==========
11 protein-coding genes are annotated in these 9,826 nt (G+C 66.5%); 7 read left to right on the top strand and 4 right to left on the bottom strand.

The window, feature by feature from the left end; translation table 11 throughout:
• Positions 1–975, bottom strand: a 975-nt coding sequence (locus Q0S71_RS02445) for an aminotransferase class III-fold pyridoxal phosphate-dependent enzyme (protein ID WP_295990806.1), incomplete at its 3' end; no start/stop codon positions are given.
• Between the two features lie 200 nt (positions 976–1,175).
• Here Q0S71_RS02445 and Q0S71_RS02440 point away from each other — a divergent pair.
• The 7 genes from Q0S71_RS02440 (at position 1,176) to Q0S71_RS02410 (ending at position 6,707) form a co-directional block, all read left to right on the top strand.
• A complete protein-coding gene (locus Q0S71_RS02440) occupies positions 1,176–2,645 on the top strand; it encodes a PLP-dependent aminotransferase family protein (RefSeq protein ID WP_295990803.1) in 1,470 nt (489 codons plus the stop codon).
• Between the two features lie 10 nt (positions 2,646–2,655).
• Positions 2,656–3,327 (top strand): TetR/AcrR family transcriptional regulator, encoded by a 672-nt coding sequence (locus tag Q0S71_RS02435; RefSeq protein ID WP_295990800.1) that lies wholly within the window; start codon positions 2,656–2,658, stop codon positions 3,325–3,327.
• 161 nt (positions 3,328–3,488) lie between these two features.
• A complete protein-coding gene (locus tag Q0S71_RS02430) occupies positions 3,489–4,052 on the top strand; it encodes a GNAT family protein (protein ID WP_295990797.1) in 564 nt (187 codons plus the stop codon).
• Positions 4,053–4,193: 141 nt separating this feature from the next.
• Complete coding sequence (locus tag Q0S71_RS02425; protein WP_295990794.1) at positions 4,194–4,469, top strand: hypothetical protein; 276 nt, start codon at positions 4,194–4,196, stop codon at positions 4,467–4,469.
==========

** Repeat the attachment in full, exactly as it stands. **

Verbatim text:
11 protein-coding genes are annotated in these 9,826 nt (G+C 66.5%); 7 read left to right on the top strand and 4 right to left on the bottom strand.

The window, feature by feature from the left end; translation table 11 throughout:
• Positions 1–975, bottom strand: a 975-nt coding sequence (locus Q0S71_RS02445) for an aminotransferase class III-fold pyridoxal phosphate-dependent enzyme (protein ID WP_295990806.1), incomplete at its 3' end; no start/stop codon positions are given.
• Between the two features lie 200 nt (positions 976–1,175).
• Here Q0S71_RS02445 and Q0S71_RS02440 point away from each other — a divergent pair.
• The 7 genes from Q0S71_RS02440 (at position 1,176) to Q0S71_RS02410 (ending at position 6,707) form a co-directional block, all read left to right on the top strand.
• A complete protein-coding gene (locus Q0S71_RS02440) occupies positions 1,176–2,645 on the top strand; it encodes a PLP-dependent aminotransferase family protein (RefSeq protein ID WP_295990803.1) in 1,470 nt (489 codons plus the stop codon).
• Between the two features lie 10 nt (positions 2,646–2,655).
• Positions 2,656–3,327 (top strand): TetR/AcrR family transcriptional regulator, encoded by a 672-nt coding sequence (locus tag Q0S71_RS02435; RefSeq protein ID WP_295990800.1) that lies wholly within the window; start codon positions 2,656–2,658, stop codon positions 3,325–3,327.
• 161 nt (positions 3,328–3,488) lie between these two features.
• A complete protein-coding gene (locus tag Q0S71_RS02430) occupies positions 3,489–4,052 on the top strand; it encodes a GNAT family protein (protein ID WP_295990797.1) in 564 nt (187 codons plus the stop codon).
• Positions 4,053–4,193: 141 nt separating this feature from the next.
• Complete coding sequence (locus tag Q0S71_RS02425; protein WP_295990794.1) at positions 4,194–4,469, top strand: hypothetical protein; 276 nt, start codon at positions 4,194–4,196, stop codon at positions 4,467–4,469.